If you are an avid fan of Andrzej Sapkowski’s novels, the game, as well as Henry Cavill-led Netflix’s The Witcher series, this new Netflix Original anime will be an 83-minute-long visual delight for you. It will help you establish a connection with the lore of the witchers that you never thought possible. Director Kwang II Han’s highly dexterous and innate eye for masterful animation coupled with Studio Mir’s deft, stylised action sequences adds dimension to the gruesome and gory premise of the Witcherverse.
The Witcher: Nightmare of the Wolf explores the life of Vesemir, the “swashbuckling witcher for hire” who slays beasts, makes coins off it and lives a hedonistic lifestyle, drinking, sleeping, eating and flirting with bar maidens. If Henry Cavill’s grumpy and grouchy Geralt of Rivia in the first season of the Netflix series intrigued you about his origins, a look at his mentor Vesemir ’s life will help you get a perspective about the Witchers, their lives at Kaer Morhen, and more. Theo James does a stellar job, voicing Vesemir, adding an aura of nonchalance and cool attitude to his character.
The anime shows that Witchers are genetically engineered using mutagenic alchemy by mages, made to face monsters in the swamp as an initiation process. Their lives are hard and risky; they need to slave for long hours to hone their battle skills.
Tired of his life as a servant boy fetching bedpans in exchange for a penny, Vesemir follows Deglan, a witcher from Kaer Morhen, who cures his mistress by capturing the monster that plagued her body. He leaves behind his father and the love of his life, Illyana, with whom he reunites years later.
Vesemir becomes popular due to his skills as a Witcher, but the conflict arises when he slays a bewitched Leshen speaking Elven tongue and saves the boy whose family is killed by the beast. He collects the money and leaves. His apathy towards the boy’s deceased family and lack of respect compels the sorceress of Kaedwan, Madam tetra Gilchrest to raise a public outcry against the Witchers, who are dishonest, morally corrupt and despicable according to her. Vesemir is then appointed to hunt the beasts that plague the land and is accompanied by Tetra.
On their journey, they stumble upon the most uncomfortable truth regarding the secret alchemy lab at Kaer Morhen where Deglan and his mage associates are creating mutated monsters that the witchers can slay in lieu of money to sustain themselves. Although Vesemir is shaken, he is loyal to his clan. He puts up a brave fight when Tetra, along with the mutated Elven girl Kitsu, unleashes various monsters to destroy Kaer Morhen.
Vesemir slays both Tetra as well as the majority of the monsters, he is unable to save Illyana, AKA Lady Zerbst. It is then that we see Vesemir flinging the Witcher necklace to a young, bald Geralt, asking him and the other group to follow him in his path of learning how to destroy monsters. Tetra’s propaganda of spreading hatred towards the Witchers seems to be the basis for people considering Geralt of Rivia a mutated abomination in the series.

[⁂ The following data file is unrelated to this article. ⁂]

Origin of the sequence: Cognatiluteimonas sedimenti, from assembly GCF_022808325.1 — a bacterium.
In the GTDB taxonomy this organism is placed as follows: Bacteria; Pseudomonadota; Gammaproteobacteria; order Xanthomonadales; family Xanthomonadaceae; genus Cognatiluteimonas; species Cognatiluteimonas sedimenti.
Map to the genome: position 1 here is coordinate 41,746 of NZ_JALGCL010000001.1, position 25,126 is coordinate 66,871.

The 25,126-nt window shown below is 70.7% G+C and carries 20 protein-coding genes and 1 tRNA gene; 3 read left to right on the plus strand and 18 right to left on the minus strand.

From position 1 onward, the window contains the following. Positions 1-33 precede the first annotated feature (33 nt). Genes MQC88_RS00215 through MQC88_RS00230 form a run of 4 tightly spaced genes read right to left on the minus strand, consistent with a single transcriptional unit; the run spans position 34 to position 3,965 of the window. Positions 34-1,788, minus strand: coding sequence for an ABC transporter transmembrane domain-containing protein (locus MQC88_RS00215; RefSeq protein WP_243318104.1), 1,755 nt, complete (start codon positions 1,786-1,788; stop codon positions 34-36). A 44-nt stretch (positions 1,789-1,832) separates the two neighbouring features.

Overall, it is an enjoyable watch with truckloads of action and monster slaying. Vesemir is suave and bold, and his dialogues regarding engaging in foreplay with the beasts before trying to get at each other’s throats are incredibly appropriate and in line with his enigmatic character. In the second season of the Netflix series, Kim Bodin is set to play the role of Vesemir, Geralt’s mentor, and we can only hope for Bodin to make the character age like fine wine because we are absolutely in love with Theo James’ Veesemir.
The film strikes a good balance between the head and the heart and is filled with fantastical elements and humour. As they portray the star-crossed lovers reuniting in the most unfortunate circumstances, the flashbacks to their childhood filled with snowball fights, pilfered honey cakes in dessert alleyways and stolen conversations create a pang in your hearts. As much as we hate the vengeful Tetra, we cannot deny that she had been wronged.
Deglan’s character arc comes to a full circle when he asks Vesemir to take the boys and create new Witchers to carry forward their legacy as better men who are not driven by greed and lust. The film is bittersweet and deserves every bit of your attention, especially if you want to see how a young, bald and wide-eyed Geralt of Rivia and the ever-confident Vesemir will take the story of the Witcherverse forward.
“This is the last time I allow any of you to ever hesitate.”